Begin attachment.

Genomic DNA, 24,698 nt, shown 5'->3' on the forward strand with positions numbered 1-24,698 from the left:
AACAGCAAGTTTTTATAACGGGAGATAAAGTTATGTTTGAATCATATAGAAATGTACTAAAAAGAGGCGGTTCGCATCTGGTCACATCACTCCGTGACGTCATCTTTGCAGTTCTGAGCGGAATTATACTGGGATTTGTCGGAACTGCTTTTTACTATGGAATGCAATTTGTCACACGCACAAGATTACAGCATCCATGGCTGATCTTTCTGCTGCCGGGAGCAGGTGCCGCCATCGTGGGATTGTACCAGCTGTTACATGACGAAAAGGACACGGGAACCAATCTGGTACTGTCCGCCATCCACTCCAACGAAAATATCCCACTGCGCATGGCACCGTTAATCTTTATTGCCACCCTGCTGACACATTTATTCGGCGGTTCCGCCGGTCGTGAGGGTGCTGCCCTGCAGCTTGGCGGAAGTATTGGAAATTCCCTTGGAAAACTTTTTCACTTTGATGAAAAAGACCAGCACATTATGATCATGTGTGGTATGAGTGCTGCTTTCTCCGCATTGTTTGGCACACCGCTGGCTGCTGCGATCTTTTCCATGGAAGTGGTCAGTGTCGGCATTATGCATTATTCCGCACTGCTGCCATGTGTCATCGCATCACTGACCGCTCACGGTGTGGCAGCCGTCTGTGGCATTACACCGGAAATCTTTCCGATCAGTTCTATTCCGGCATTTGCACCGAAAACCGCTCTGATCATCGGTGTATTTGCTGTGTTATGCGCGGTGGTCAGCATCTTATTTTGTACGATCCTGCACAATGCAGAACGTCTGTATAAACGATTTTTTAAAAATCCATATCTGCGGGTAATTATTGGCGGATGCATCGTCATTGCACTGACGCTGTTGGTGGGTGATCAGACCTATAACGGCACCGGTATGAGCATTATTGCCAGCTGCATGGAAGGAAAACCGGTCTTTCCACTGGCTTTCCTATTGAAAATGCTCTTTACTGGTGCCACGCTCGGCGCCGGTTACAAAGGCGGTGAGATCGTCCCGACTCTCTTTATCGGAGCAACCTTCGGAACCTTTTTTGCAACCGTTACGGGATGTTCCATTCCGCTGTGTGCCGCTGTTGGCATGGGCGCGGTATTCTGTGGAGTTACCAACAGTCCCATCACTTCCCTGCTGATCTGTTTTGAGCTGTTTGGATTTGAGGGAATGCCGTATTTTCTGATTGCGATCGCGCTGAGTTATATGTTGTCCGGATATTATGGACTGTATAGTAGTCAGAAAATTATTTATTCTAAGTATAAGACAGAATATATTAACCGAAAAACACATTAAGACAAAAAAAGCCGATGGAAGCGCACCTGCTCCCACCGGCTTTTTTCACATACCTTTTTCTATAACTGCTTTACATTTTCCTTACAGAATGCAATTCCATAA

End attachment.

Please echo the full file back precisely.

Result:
Genomic DNA, 24,698 nt, shown 5'->3' on the forward strand with positions numbered 1-24,698 from the left:
AACAGCAAGTTTTTATAACGGGAGATAAAGTTATGTTTGAATCATATAGAAATGTACTAAAAAGAGGCGGTTCGCATCTGGTCACATCACTCCGTGACGTCATCTTTGCAGTTCTGAGCGGAATTATACTGGGATTTGTCGGAACTGCTTTTTACTATGGAATGCAATTTGTCACACGCACAAGATTACAGCATCCATGGCTGATCTTTCTGCTGCCGGGAGCAGGTGCCGCCATCGTGGGATTGTACCAGCTGTTACATGACGAAAAGGACACGGGAACCAATCTGGTACTGTCCGCCATCCACTCCAACGAAAATATCCCACTGCGCATGGCACCGTTAATCTTTATTGCCACCCTGCTGACACATTTATTCGGCGGTTCCGCCGGTCGTGAGGGTGCTGCCCTGCAGCTTGGCGGAAGTATTGGAAATTCCCTTGGAAAACTTTTTCACTTTGATGAAAAAGACCAGCACATTATGATCATGTGTGGTATGAGTGCTGCTTTCTCCGCATTGTTTGGCACACCGCTGGCTGCTGCGATCTTTTCCATGGAAGTGGTCAGTGTCGGCATTATGCATTATTCCGCACTGCTGCCATGTGTCATCGCATCACTGACCGCTCACGGTGTGGCAGCCGTCTGTGGCATTACACCGGAAATCTTTCCGATCAGTTCTATTCCGGCATTTGCACCGAAAACCGCTCTGATCATCGGTGTATTTGCTGTGTTATGCGCGGTGGTCAGCATCTTATTTTGTACGATCCTGCACAATGCAGAACGTCTGTATAAACGATTTTTTAAAAATCCATATCTGCGGGTAATTATTGGCGGATGCATCGTCATTGCACTGACGCTGTTGGTGGGTGATCAGACCTATAACGGCACCGGTATGAGCATTATTGCCAGCTGCATGGAAGGAAAACCGGTCTTTCCACTGGCTTTCCTATTGAAAATGCTCTTTACTGGTGCCACGCTCGGCGCCGGTTACAAAGGCGGTGAGATCGTCCCGACTCTCTTTATCGGAGCAACCTTCGGAACCTTTTTTGCAACCGTTACGGGATGTTCCATTCCGCTGTGTGCCGCTGTTGGCATGGGCGCGGTATTCTGTGGAGTTACCAACAGTCCCATCACTTCCCTGCTGATCTGTTTTGAGCTGTTTGGATTTGAGGGAATGCCGTATTTTCTGATTGCGATCGCGCTGAGTTATATGTTGTCCGGATATTATGGACTGTATAGTAGTCAGAAAATTATTTATTCTAAGTATAAGACAGAATATATTAACCGAAAAACACATTAAGACAAAAAAAGCCGATGGAAGCGCACCTGCTCCCACCGGCTTTTTTCACATACCTTTTTCTATAACTGCTTTACATTTTCCTTACAGAATGCAATTCCATAA